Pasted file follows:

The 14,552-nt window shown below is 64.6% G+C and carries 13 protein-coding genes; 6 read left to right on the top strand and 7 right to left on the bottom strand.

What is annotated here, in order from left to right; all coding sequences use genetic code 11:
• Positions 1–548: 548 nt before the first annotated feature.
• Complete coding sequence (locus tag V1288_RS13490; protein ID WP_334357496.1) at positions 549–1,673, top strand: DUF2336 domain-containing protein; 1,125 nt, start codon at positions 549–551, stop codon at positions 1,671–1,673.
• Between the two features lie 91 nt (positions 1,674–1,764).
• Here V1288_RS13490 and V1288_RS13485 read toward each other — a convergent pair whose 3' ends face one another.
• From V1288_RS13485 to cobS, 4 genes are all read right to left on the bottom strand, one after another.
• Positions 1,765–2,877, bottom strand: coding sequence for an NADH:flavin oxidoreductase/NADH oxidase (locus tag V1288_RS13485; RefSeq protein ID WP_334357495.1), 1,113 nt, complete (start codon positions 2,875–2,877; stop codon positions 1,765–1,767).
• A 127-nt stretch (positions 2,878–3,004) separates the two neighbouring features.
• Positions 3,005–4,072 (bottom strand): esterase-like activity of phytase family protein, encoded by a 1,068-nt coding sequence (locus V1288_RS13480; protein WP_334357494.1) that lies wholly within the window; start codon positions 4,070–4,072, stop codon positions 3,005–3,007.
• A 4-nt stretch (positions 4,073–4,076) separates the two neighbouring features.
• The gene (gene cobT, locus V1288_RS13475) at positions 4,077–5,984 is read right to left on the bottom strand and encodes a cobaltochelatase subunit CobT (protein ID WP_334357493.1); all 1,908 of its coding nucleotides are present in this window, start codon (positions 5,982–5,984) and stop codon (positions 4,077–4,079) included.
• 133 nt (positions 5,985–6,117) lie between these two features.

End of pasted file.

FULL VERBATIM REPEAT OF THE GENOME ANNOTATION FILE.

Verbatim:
The 14,552-nt window shown below is 64.6% G+C and carries 13 protein-coding genes; 6 read left to right on the top strand and 7 right to left on the bottom strand.

What is annotated here, in order from left to right; all coding sequences use genetic code 11:
• Positions 1–548: 548 nt before the first annotated feature.
• Complete coding sequence (locus tag V1288_RS13490; protein ID WP_334357496.1) at positions 549–1,673, top strand: DUF2336 domain-containing protein; 1,125 nt, start codon at positions 549–551, stop codon at positions 1,671–1,673.
• Between the two features lie 91 nt (positions 1,674–1,764).
• Here V1288_RS13490 and V1288_RS13485 read toward each other — a convergent pair whose 3' ends face one another.
• From V1288_RS13485 to cobS, 4 genes are all read right to left on the bottom strand, one after another.
• Positions 1,765–2,877, bottom strand: coding sequence for an NADH:flavin oxidoreductase/NADH oxidase (locus tag V1288_RS13485; RefSeq protein ID WP_334357495.1), 1,113 nt, complete (start codon positions 2,875–2,877; stop codon positions 1,765–1,767).
• A 127-nt stretch (positions 2,878–3,004) separates the two neighbouring features.
• Positions 3,005–4,072 (bottom strand): esterase-like activity of phytase family protein, encoded by a 1,068-nt coding sequence (locus V1288_RS13480; protein WP_334357494.1) that lies wholly within the window; start codon positions 4,070–4,072, stop codon positions 3,005–3,007.
• A 4-nt stretch (positions 4,073–4,076) separates the two neighbouring features.
• The gene (gene cobT, locus V1288_RS13475) at positions 4,077–5,984 is read right to left on the bottom strand and encodes a cobaltochelatase subunit CobT (protein ID WP_334357493.1); all 1,908 of its coding nucleotides are present in this window, start codon (positions 5,982–5,984) and stop codon (positions 4,077–4,079) included.
• 133 nt (positions 5,985–6,117) lie between these two features.